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In Sudan, Protesters of Student Deaths Call for 'Revolution'

Smoke rises over central Khartoum as cars burn during demonstrations over the deaths of four students from war-torn Darfur, December 9, 2012.
Sudanese police have used tear gas and batons against hundreds of people in Khartoum protesting the recent deaths of four students from Darfur.

At least 600 people took part in the protest in the Sudanese capital Monday. Many shouted anti-government slogans like "Revolution Until Victory." Plainclothes security agents were also reported on the scene near Khartoum's main bus station — an area that saw similar unrest Sunday.

The students died amid a crackdown on demonstrations against tuition fees at the University of Gezira, south of Khartoum. Their bodies were found in a canal, and activists say the four were killed by police.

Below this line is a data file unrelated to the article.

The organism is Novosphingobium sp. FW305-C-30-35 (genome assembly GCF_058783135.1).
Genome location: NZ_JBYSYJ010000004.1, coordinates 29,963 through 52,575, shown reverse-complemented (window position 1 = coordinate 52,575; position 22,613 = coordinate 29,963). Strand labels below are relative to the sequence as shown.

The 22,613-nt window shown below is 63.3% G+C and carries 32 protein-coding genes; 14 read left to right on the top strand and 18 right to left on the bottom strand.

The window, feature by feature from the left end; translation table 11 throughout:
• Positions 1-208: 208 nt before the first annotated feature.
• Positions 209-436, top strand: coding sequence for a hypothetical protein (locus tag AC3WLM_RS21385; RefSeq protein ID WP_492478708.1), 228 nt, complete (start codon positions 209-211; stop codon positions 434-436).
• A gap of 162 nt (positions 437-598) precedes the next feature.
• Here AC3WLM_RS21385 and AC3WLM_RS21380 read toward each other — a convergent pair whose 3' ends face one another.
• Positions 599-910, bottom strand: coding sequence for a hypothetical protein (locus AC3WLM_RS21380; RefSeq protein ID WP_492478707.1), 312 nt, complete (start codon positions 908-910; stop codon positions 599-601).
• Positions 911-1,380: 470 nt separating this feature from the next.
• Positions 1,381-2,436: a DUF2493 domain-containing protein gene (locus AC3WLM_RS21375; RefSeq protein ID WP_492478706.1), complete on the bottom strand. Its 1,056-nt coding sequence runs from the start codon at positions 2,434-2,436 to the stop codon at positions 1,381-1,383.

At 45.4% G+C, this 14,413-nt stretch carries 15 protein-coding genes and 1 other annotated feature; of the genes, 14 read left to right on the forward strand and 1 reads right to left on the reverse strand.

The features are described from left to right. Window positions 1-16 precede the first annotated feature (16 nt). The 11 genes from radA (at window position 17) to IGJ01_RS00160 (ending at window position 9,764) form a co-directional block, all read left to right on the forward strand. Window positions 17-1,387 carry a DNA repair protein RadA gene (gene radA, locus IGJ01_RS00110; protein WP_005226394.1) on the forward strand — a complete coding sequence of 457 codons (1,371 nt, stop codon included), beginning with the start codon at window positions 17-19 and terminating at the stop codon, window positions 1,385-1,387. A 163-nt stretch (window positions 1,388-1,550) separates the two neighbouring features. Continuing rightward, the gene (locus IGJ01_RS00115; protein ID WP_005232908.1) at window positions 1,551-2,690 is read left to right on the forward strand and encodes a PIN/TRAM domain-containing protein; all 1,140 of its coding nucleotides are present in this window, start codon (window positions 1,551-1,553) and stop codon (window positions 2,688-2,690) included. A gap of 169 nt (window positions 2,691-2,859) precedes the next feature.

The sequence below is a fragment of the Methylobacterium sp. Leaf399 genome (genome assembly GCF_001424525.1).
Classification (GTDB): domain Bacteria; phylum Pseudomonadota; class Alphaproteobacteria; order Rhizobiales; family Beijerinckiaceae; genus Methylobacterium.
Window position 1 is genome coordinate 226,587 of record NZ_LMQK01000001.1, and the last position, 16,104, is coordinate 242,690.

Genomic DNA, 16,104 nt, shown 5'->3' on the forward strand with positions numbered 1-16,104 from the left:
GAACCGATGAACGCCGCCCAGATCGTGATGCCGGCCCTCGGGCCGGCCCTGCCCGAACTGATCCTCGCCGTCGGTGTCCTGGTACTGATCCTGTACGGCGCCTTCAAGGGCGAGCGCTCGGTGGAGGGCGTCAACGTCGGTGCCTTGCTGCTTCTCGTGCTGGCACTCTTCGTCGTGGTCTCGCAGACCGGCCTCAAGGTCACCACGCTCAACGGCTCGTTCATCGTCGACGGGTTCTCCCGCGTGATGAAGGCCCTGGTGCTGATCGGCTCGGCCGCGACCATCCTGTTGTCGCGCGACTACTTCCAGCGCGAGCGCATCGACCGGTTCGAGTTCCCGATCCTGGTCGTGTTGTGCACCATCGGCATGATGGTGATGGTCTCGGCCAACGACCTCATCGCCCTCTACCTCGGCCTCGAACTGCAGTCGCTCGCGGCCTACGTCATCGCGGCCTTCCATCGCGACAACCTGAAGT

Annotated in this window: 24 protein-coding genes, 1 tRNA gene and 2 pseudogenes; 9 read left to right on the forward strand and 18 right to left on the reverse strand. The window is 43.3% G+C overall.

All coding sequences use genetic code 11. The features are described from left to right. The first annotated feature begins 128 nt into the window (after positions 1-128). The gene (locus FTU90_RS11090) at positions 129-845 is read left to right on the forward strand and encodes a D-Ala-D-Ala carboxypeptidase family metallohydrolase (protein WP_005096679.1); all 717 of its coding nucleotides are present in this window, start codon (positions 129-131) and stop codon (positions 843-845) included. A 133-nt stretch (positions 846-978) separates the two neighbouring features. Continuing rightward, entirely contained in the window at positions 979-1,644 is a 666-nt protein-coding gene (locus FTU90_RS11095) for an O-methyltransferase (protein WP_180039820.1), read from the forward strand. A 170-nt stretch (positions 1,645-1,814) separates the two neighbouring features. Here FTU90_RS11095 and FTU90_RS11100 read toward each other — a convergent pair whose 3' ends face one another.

Negotiations with Darfur rebels had called for tuition breaks for those displaced by the conflict in that region.

While protests have erupted recently over soaring food prices and other grievances, there have not been the type of mass protests in Sudan like those that toppled rulers in Egypt, Libya and Tunisia.

Some information for this report was provided by AFP and Reuters.